Robinson Jeffers was born on January 10, 1887.
Once regarded as one of the greatest American poets, Jeffers is largely forgotten by the literary establishment today, no doubt because of his politically incorrect subjects and views. A Nietzschean who was accused of fascist sympathies (which he denied), he celebrated nature and the outdoors in his work, eschewing the abstruse modernist style that was fashionable in his day. He opposed the entry of the United States into the Second World War, and published a poem toward this end, “A Day is a Poem,” in 1941. His 1948 volume, The Double Axe and Other Poems, is filled with criticisms of the US and its actions and policies, and the publisher insisted on excising ten of the more controversial poems from the book, which were only published posthumously. Although the Second World War particularly inspired his ire, he had always been critical of America, which he had already accused of slipping “into the mould of its vulgarity, heavily thickening to empire” in his 1923 poem, “Shine, Perishing Republic.” He continued to write after 1948, but as a result of the controversy surrounding his politics, his work declined into obscurity throughout the remaining years of his life, and remains so today.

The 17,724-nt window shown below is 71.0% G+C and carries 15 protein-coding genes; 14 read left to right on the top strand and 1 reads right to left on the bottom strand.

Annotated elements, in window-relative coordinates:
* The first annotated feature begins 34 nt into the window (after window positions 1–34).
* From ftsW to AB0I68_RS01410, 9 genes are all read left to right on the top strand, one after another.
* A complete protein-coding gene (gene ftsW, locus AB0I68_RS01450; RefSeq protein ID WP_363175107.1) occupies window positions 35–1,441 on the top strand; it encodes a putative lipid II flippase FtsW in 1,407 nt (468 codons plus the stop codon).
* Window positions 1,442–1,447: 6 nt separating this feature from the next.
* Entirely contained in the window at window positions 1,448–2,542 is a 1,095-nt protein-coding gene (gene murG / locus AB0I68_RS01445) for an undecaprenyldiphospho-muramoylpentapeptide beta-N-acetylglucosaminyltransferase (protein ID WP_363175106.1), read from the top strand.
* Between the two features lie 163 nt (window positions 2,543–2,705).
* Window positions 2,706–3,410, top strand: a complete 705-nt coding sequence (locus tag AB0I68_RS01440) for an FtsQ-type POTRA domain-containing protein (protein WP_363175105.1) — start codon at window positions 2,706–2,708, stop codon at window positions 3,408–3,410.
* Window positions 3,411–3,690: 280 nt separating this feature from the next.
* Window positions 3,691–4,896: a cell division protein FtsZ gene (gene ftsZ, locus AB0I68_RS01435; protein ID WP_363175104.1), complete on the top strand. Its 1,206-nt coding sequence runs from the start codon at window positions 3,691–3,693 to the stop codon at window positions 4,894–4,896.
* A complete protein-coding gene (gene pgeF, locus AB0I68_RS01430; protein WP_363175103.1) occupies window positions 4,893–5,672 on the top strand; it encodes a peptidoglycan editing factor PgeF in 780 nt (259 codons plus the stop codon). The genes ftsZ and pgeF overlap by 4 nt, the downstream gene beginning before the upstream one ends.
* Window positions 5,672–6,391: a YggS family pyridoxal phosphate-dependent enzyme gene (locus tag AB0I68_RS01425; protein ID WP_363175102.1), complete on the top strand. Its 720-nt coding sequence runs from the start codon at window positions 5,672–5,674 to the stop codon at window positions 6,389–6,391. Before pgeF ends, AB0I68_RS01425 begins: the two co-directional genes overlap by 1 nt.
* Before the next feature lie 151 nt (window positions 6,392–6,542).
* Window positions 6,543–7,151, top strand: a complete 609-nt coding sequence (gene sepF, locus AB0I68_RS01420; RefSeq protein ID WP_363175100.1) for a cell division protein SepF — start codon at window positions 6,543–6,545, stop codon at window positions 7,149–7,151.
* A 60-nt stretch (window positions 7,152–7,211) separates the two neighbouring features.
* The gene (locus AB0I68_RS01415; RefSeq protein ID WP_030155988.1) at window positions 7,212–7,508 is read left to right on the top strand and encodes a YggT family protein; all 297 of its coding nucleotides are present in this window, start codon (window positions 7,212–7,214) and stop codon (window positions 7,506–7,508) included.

Jonathan Bowden was particularly enamored of Jeffers, and in 2007 he gave a lecture entitled “Robinson Jeffers: Misanthrope Extraordinaire,” the text and audio of which is available on this site, here. Bowden also spoke about Jeffers during the last interview he gave before his untimely death, which was given to Counter-Currents Radio; the text and audio can be accessed here.
Counter-Currents has run the following excerpts from Jeffers’ work:
- “Shine, Perishing Republic.”
- “Apology for Bad Dreams.”
- Robinson Jeffers Reads “The Bloody Sire” (video).
- “War-Guilt Trials.”
- “Tragedy Has Obligations.”
- “La tragédie a ses obligations.”
In spite of his obscurity, Jeffers does retain a following, and many of his works can be found at Amazon, both new and used.